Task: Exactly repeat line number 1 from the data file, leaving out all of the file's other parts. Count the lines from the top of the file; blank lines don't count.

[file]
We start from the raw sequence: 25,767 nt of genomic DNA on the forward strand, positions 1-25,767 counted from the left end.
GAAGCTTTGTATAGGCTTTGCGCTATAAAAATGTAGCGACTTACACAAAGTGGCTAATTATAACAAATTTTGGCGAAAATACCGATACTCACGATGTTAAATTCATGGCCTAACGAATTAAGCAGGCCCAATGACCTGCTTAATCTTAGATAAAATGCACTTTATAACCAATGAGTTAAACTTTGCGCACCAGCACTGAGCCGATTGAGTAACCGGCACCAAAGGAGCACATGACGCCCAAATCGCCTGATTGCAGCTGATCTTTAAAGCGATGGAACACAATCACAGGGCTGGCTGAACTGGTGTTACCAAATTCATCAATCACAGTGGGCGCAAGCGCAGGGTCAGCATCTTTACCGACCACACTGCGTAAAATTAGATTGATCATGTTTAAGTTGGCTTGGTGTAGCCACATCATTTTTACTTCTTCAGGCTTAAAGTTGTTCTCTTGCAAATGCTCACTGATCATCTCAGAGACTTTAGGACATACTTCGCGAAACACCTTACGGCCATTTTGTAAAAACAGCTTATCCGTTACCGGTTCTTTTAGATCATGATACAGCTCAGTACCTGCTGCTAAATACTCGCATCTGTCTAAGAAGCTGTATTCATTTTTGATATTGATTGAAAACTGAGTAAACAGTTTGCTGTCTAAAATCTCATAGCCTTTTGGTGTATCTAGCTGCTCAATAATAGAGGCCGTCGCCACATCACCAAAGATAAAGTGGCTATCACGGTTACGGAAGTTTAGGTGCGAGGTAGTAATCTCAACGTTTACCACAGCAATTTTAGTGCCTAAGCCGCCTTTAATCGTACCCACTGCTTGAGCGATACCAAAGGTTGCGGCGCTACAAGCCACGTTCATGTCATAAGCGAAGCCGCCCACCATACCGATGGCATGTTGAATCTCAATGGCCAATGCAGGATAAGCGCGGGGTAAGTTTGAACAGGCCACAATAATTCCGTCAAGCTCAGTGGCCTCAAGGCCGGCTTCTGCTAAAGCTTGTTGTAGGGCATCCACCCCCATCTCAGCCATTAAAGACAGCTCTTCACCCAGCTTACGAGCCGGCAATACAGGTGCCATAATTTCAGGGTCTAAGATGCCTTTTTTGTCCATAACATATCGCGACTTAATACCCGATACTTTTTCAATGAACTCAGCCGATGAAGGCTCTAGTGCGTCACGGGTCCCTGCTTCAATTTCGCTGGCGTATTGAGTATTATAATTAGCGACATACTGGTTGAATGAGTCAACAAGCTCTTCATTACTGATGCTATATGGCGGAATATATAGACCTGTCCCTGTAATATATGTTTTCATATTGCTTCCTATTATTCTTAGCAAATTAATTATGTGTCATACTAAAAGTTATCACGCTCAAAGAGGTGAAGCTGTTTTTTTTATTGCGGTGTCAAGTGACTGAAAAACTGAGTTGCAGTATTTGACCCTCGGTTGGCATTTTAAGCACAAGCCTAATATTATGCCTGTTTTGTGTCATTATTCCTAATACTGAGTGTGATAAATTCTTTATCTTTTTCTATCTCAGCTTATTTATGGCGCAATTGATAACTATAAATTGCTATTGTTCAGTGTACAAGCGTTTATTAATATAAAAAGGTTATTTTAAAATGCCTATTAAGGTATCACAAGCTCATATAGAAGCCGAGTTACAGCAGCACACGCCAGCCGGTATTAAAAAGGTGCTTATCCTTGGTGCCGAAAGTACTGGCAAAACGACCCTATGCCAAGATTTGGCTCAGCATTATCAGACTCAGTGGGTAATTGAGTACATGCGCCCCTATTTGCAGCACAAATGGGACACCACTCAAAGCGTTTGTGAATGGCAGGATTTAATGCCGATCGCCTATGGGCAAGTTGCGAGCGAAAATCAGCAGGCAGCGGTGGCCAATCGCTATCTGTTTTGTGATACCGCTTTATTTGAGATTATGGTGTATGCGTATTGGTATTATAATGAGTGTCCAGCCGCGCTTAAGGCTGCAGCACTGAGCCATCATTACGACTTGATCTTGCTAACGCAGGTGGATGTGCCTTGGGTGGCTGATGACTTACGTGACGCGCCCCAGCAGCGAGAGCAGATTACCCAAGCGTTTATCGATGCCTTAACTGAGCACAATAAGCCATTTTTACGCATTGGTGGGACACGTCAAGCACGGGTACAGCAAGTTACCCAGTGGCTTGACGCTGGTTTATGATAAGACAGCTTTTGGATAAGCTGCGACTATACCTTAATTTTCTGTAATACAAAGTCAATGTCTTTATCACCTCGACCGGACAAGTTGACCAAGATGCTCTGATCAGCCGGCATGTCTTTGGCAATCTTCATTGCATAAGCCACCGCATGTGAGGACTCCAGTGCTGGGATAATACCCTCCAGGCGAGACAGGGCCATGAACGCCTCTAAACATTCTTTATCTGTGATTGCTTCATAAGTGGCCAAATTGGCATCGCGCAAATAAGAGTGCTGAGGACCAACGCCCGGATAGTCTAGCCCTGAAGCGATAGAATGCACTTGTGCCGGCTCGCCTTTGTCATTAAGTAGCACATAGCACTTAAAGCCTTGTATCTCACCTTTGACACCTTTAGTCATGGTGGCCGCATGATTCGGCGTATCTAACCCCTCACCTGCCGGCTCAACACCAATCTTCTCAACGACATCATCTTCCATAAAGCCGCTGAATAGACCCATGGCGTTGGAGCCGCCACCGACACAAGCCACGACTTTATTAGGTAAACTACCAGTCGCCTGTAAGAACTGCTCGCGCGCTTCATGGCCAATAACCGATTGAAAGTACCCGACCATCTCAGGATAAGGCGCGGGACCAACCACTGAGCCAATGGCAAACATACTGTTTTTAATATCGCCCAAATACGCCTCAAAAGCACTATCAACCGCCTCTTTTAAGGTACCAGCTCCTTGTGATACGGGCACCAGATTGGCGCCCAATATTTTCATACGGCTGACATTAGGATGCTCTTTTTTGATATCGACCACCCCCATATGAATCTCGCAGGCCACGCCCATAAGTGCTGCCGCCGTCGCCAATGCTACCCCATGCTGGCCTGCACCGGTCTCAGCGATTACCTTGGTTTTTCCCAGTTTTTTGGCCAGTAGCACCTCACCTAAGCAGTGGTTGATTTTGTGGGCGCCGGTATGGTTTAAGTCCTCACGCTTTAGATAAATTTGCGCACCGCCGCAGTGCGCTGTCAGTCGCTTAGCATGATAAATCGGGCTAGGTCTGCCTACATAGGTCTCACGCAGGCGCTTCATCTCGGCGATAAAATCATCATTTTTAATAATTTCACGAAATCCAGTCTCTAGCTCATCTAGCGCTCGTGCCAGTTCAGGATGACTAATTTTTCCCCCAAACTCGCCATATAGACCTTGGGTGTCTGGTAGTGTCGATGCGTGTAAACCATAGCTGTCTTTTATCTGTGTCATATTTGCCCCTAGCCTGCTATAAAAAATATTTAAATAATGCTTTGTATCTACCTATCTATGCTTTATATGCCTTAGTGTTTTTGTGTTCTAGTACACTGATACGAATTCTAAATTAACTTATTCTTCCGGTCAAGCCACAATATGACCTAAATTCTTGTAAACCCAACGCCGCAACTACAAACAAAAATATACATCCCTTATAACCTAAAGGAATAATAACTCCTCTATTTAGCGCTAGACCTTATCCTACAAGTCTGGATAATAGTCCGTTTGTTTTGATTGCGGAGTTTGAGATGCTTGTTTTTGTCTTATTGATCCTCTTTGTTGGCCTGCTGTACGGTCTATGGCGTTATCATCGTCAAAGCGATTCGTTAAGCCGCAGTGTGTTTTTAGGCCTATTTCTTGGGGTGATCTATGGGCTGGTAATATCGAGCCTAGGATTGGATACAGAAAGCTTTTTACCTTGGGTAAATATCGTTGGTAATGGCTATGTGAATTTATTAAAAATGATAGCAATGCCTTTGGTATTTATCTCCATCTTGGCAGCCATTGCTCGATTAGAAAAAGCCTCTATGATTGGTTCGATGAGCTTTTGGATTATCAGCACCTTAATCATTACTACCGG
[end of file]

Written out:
We start from the raw sequence: 25,767 nt of genomic DNA on the forward strand, positions 1-25,767 counted from the left end.